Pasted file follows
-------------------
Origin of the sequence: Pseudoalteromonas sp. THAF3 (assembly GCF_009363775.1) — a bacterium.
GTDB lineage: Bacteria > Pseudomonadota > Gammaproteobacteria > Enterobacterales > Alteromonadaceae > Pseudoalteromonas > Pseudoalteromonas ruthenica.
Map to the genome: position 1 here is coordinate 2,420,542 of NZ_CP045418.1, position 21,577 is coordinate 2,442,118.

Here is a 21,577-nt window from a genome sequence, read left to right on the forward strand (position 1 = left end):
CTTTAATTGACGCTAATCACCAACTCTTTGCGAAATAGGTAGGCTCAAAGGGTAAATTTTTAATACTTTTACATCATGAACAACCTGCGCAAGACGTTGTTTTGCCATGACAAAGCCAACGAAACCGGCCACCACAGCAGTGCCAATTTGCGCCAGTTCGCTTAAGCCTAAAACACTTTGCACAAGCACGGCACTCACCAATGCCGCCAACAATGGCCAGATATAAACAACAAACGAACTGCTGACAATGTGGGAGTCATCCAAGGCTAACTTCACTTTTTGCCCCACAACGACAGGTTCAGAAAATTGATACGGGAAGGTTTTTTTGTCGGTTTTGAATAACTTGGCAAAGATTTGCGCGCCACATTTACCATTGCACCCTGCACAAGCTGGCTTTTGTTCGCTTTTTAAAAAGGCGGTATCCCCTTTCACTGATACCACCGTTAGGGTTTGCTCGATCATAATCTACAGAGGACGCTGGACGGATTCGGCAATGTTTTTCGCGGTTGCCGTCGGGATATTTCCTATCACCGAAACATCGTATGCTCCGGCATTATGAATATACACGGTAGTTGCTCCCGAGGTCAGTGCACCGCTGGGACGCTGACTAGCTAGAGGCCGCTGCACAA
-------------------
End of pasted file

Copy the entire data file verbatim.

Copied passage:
Origin of the sequence: Pseudoalteromonas sp. THAF3 (assembly GCF_009363775.1) — a bacterium.
GTDB lineage: Bacteria > Pseudomonadota > Gammaproteobacteria > Enterobacterales > Alteromonadaceae > Pseudoalteromonas > Pseudoalteromonas ruthenica.
Map to the genome: position 1 here is coordinate 2,420,542 of NZ_CP045418.1, position 21,577 is coordinate 2,442,118.

Here is a 21,577-nt window from a genome sequence, read left to right on the forward strand (position 1 = left end):
CTTTAATTGACGCTAATCACCAACTCTTTGCGAAATAGGTAGGCTCAAAGGGTAAATTTTTAATACTTTTACATCATGAACAACCTGCGCAAGACGTTGTTTTGCCATGACAAAGCCAACGAAACCGGCCACCACAGCAGTGCCAATTTGCGCCAGTTCGCTTAAGCCTAAAACACTTTGCACAAGCACGGCACTCACCAATGCCGCCAACAATGGCCAGATATAAACAACAAACGAACTGCTGACAATGTGGGAGTCATCCAAGGCTAACTTCACTTTTTGCCCCACAACGACAGGTTCAGAAAATTGATACGGGAAGGTTTTTTTGTCGGTTTTGAATAACTTGGCAAAGATTTGCGCGCCACATTTACCATTGCACCCTGCACAAGCTGGCTTTTGTTCGCTTTTTAAAAAGGCGGTATCCCCTTTCACTGATACCACCGTTAGGGTTTGCTCGATCATAATCTACAGAGGACGCTGGACGGATTCGGCAATGTTTTTCGCGGTTGCCGTCGGGATATTTCCTATCACCGAAACATCGTATGCTCCGGCATTATGAATATACACGGTAGTTGCTCCCGAGGTCAGTGCACCGCTGGGACGCTGACTAGCTAGAGGCCGCTGCACAA